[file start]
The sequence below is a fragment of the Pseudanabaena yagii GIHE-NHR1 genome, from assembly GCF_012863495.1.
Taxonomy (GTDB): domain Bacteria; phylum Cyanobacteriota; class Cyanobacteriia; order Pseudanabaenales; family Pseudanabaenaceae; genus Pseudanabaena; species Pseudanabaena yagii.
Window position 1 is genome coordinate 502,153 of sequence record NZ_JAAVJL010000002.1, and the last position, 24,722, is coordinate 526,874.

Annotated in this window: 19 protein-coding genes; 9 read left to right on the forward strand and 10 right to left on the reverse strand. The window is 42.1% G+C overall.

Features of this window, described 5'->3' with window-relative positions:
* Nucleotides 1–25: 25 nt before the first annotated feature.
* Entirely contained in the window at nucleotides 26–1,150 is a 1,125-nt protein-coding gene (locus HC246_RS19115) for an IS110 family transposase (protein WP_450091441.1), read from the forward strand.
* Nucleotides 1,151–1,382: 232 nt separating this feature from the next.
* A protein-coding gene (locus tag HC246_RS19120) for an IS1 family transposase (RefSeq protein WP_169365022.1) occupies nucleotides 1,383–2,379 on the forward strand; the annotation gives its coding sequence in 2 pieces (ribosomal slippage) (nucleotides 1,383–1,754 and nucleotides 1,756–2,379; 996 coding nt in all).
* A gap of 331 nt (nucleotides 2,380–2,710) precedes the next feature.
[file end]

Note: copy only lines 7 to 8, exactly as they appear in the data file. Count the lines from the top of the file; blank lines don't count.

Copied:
* Entirely contained in the window at nucleotides 26–1,150 is a 1,125-nt protein-coding gene (locus HC246_RS19115) for an IS110 family transposase (protein WP_450091441.1), read from the forward strand.
* Nucleotides 1,151–1,382: 232 nt separating this feature from the next.